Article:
Decatur City Schools is backing away from a plan to ban corporal punishment, but will require administrators to paddle with “extreme care, tact and caution.”
The board may revise its corporal punishment policy at a later date to define specific things, such as how many times a student may be struck and how parents may request that their children not be paddled, Superintendent Ed Nichols said at Tuesday’s school board meeting.
Nichols said the board wants to “do a little more studying” before permanently removing corporal punishment from the student code of conduct.
“We’re going to hold things in place next (school) year,” he said. “In most cases when it’s been used, parents have requested it. I’d much rather allow parents have a say than to take away that option.”
None of the board members challenged the decision to retain corporal punishment as a discipline option.
“I will leave that decision up to the professionals who have studied the issue,” board President Karen Duke said.
“I agree with her,” board member Dwight Jett Jr. said.
Julie Worley, who is president of Tennesseans for Non-Violent School Discipline, said Decatur missed out on an opportunity “to stand up for students who are put in a defenseless position” for “so-called punishment.”
“We entrust schools with our kid’s safety, and I don’t think there are any justifiable reasons to be hitting them,” she said.
School Safety Supervisor Dwight Satterfield and a group of administrators recommended last month that Decatur stop what he called “a very controversial practice” that some principals feel uncomfortable doing.
He said a small revision to the policy will state that the board believes the corporal punishment “should be seldom used.”
Alabama is one of 19 states that permit corporal punishment, although some school systems, such as Huntsville City, have banned the practice.
Satterfield said paddlings in Decatur schools have declined from 12 for defiance of authority in 2008 to only eight in the past four years.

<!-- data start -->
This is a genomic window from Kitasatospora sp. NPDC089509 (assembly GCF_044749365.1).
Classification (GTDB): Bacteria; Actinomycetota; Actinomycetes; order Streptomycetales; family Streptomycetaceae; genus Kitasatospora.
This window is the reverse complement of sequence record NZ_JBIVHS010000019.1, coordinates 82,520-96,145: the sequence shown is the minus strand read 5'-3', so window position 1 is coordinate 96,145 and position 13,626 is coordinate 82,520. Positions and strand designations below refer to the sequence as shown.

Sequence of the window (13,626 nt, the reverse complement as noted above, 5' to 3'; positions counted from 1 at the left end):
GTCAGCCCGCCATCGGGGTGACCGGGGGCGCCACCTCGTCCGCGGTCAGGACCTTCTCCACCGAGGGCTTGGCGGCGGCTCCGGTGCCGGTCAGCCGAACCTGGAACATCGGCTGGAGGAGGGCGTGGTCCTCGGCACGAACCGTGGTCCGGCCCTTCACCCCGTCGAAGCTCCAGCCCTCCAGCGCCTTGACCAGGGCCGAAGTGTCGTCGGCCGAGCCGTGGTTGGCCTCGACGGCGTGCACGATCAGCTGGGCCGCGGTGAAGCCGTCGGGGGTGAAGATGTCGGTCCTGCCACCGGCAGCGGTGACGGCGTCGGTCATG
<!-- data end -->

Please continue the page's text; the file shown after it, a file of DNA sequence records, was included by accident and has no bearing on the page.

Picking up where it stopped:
State law requires school systems that allow corporal punishment to have procedures in place.
Decatur’s policy is one of the most stringent: Administrators are allowed to paddle only after other methods of discipline have failed. The policy requires a conference with the student’s parents or guardian, and the student has to be given an opportunity to defend charges before being paddled. Only the principal or a designee of the principal can paddle, and at least two certified employees must be present, Satterfield said.
No matter the circumstances, Worley said, it’s fundamentally wrong to hit anyone for punishment.
“We’re asking our schools to inflict pain for punishment, and that is wrong,” the mother of three from middle Tennessee said.
Decatur is not the only school system to tackle the paddling issue recently. Two weeks after Satterfield introduced the committee’s recommendation, the Muscogee County School District in Georgia banned corporal punishment after the buttocks of an 11-year-old girl at East Columbus Magnet Academy were bruised during a paddling.
Last month, the Huntsville school system fired a contract worker accused of paddling an 8-year-old boy with a belt, although the system bans corporal punishment.
“We’re going to continue to look at this, but we want to make sure parents have a voice in what’s developed,” Nichols said.
Deangelo McDaniel can be reached at 256-340-2469 or email@example.com.
States with corporal punishment
According to the Center for Effective Discipline, the following 19 states permit corporal punishment: Alabama, Arizona, Arkansas, Colorado, Florida, Georgia, Idaho, Indiana, Kansas, Kentucky, Louisiana, Mississippi, Missouri, North Carolina, Oklahoma, South Carolina, Tennessee, Texas and Wyoming.
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